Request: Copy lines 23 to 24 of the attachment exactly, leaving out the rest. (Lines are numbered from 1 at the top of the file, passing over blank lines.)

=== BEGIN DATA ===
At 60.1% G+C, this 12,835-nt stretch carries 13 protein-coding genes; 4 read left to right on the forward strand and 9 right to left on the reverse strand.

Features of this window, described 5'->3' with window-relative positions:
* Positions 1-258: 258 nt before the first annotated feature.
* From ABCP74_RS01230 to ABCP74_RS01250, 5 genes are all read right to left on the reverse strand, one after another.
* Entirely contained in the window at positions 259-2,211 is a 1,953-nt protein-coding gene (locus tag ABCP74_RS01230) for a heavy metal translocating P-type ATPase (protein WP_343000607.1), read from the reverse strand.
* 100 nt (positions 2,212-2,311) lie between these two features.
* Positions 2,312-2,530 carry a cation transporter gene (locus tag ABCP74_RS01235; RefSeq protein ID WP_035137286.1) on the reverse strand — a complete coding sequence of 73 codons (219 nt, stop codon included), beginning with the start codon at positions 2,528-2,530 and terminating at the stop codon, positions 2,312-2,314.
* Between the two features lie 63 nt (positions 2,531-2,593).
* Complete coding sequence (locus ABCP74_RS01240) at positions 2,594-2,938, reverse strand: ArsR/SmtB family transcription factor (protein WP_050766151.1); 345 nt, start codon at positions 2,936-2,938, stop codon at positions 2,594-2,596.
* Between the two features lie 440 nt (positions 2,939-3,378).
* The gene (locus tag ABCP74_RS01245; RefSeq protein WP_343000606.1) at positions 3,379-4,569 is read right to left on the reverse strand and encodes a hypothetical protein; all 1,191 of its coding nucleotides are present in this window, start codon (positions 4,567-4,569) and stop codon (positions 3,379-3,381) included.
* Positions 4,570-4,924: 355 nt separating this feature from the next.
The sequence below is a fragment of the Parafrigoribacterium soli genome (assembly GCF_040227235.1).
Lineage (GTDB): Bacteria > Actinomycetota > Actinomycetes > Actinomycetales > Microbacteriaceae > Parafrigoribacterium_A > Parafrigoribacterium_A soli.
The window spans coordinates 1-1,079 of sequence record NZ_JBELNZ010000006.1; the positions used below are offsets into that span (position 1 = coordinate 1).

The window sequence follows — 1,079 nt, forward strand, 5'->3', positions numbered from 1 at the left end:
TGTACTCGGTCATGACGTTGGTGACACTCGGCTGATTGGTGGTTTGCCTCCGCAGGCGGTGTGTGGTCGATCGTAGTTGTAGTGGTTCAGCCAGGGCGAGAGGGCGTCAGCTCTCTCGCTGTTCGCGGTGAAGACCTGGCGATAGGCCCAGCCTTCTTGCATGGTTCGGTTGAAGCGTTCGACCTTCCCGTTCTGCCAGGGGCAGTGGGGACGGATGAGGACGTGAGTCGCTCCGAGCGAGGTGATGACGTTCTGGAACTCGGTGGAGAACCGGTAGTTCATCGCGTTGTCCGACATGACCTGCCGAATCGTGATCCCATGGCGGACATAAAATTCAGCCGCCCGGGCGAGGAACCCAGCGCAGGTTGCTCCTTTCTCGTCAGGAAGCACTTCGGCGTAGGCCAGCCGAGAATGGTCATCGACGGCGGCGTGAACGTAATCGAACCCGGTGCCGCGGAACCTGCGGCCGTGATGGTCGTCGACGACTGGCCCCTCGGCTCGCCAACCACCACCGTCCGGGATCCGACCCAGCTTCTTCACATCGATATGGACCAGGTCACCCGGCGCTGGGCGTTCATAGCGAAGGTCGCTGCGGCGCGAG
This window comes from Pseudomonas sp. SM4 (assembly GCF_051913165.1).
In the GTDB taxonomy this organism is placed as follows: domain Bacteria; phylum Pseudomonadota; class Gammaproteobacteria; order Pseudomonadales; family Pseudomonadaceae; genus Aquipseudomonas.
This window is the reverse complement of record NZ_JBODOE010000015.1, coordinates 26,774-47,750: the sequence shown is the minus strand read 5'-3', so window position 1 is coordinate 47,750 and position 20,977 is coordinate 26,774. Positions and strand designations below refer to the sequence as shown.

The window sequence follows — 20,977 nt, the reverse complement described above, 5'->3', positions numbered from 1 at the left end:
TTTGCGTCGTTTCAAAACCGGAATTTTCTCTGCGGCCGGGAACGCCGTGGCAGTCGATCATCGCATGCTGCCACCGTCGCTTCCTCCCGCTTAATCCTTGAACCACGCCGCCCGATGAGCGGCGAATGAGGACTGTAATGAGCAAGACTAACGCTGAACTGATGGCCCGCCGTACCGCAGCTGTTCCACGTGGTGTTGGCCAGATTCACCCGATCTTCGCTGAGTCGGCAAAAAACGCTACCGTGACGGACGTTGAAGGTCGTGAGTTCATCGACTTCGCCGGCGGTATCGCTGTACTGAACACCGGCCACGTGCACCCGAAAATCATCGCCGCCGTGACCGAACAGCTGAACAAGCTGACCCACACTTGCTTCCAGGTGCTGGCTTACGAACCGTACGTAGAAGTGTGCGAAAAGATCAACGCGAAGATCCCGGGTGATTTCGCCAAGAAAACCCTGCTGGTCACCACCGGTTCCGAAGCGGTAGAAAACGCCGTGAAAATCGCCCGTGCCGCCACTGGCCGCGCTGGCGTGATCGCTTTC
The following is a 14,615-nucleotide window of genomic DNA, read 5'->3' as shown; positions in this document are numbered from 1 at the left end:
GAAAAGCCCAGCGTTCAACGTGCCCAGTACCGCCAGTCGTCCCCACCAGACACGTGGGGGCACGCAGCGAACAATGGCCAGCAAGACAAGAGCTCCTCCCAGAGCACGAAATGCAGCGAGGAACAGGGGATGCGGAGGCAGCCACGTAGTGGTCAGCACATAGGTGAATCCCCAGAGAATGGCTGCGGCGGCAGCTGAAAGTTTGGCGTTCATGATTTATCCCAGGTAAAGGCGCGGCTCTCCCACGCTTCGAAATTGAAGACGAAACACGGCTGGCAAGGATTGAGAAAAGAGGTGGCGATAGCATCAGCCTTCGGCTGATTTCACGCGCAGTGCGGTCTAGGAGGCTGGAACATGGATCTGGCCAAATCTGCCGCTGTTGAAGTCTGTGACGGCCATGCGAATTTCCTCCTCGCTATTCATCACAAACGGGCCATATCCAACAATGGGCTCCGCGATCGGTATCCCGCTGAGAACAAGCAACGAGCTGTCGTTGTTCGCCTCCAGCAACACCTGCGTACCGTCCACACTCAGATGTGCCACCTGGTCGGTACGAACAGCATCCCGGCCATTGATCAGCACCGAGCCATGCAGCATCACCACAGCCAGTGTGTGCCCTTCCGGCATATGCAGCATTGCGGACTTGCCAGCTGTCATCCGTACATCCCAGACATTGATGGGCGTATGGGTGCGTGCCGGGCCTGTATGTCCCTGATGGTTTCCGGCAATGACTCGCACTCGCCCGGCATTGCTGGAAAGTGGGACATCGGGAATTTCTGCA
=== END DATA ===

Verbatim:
The following is a 14,615-nucleotide window of genomic DNA, read 5'->3' as shown; positions in this document are numbered from 1 at the left end:
GAAAAGCCCAGCGTTCAACGTGCCCAGTACCGCCAGTCGTCCCCACCAGACACGTGGGGGCACGCAGCGAACAATGGCCAGCAAGACAAGAGCTCCTCCCAGAGCACGAAATGCAGCGAGGAACAGGGGATGCGGAGGCAGCCACGTAGTGGTCAGCACATAGGTGAATCCCCAGAGAATGGCTGCGGCGGCAGCTGAAAGTTTGGCGTTCATGATTTATCCCAGGTAAAGGCGCGGCTCTCCCACGCTTCGAAATTGAAGACGAAACACGGCTGGCAAGGATTGAGAAAAGAGGTGGCGATAGCATCAGCCTTCGGCTGATTTCACGCGCAGTGCGGTCTAGGAGGCTGGAACATGGATCTGGCCAAATCTGCCGCTGTTGAAGTCTGTGACGGCCATGCGAATTTCCTCCTCGCTATTCATCACAAACGGGCCATATCCAACAATGGGCTCCGCGATCGGTATCCCGCTGAGAACAAGCAACGAGCTGTCGTTGTTCGCCTCCAGCAACACCTGCGTACCGTCCACACTCAGATGTGCCACCTGGTCGGTACGAACAGCATCCCGGCCATTGATCAGCACCGAGCCATGCAGCATCACCACAGCCAGTGTGTGCCCTTCCGGCATATGCAGCATTGCGGACTTGCCAGCTGTCATCCGTACATCCCAGACATTGATGGGCGTATGGGTGCGTGCCGGGCCTGTATGTCCCTGATGGTTTCCGGCAATGACTCGCACTCGCCCGGCATTGCTGGAAAGTGGGACATCGGGAATTTCTGCA